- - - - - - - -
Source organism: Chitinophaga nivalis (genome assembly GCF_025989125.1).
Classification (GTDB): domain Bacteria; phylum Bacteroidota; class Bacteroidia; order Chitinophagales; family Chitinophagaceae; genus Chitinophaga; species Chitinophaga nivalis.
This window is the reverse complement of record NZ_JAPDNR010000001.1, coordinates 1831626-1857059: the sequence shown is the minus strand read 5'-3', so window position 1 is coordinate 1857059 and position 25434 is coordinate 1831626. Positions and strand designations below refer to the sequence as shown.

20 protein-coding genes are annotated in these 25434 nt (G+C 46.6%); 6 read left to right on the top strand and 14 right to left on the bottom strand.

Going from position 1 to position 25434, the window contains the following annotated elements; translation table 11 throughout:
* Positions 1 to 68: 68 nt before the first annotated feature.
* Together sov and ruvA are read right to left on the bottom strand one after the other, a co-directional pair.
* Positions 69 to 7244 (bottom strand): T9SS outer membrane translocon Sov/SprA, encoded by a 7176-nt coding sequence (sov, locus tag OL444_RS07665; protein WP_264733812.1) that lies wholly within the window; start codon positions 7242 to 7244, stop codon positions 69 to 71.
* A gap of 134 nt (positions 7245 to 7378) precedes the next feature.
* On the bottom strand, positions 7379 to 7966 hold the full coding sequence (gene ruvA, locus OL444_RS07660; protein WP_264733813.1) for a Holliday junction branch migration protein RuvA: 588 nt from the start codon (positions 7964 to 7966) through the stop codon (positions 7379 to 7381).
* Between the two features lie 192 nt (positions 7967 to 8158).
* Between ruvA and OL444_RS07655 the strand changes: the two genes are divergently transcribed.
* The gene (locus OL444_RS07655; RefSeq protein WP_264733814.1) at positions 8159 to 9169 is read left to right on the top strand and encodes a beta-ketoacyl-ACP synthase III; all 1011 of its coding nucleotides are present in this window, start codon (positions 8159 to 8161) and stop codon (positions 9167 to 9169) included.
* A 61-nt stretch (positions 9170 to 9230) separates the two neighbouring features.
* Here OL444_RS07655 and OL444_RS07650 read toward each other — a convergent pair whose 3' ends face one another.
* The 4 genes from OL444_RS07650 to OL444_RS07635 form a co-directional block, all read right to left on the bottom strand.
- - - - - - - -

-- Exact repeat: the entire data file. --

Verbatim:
Source organism: Chitinophaga nivalis (genome assembly GCF_025989125.1).
Classification (GTDB): domain Bacteria; phylum Bacteroidota; class Bacteroidia; order Chitinophagales; family Chitinophagaceae; genus Chitinophaga; species Chitinophaga nivalis.
This window is the reverse complement of record NZ_JAPDNR010000001.1, coordinates 1831626-1857059: the sequence shown is the minus strand read 5'-3', so window position 1 is coordinate 1857059 and position 25434 is coordinate 1831626. Positions and strand designations below refer to the sequence as shown.

20 protein-coding genes are annotated in these 25434 nt (G+C 46.6%); 6 read left to right on the top strand and 14 right to left on the bottom strand.

Going from position 1 to position 25434, the window contains the following annotated elements; translation table 11 throughout:
* Positions 1 to 68: 68 nt before the first annotated feature.
* Together sov and ruvA are read right to left on the bottom strand one after the other, a co-directional pair.
* Positions 69 to 7244 (bottom strand): T9SS outer membrane translocon Sov/SprA, encoded by a 7176-nt coding sequence (sov, locus tag OL444_RS07665; protein WP_264733812.1) that lies wholly within the window; start codon positions 7242 to 7244, stop codon positions 69 to 71.
* A gap of 134 nt (positions 7245 to 7378) precedes the next feature.
* On the bottom strand, positions 7379 to 7966 hold the full coding sequence (gene ruvA, locus OL444_RS07660; protein WP_264733813.1) for a Holliday junction branch migration protein RuvA: 588 nt from the start codon (positions 7964 to 7966) through the stop codon (positions 7379 to 7381).
* Between the two features lie 192 nt (positions 7967 to 8158).
* Between ruvA and OL444_RS07655 the strand changes: the two genes are divergently transcribed.
* The gene (locus OL444_RS07655; RefSeq protein WP_264733814.1) at positions 8159 to 9169 is read left to right on the top strand and encodes a beta-ketoacyl-ACP synthase III; all 1011 of its coding nucleotides are present in this window, start codon (positions 8159 to 8161) and stop codon (positions 9167 to 9169) included.
* A 61-nt stretch (positions 9170 to 9230) separates the two neighbouring features.
* Here OL444_RS07655 and OL444_RS07650 read toward each other — a convergent pair whose 3' ends face one another.
* The 4 genes from OL444_RS07650 to OL444_RS07635 form a co-directional block, all read right to left on the bottom strand.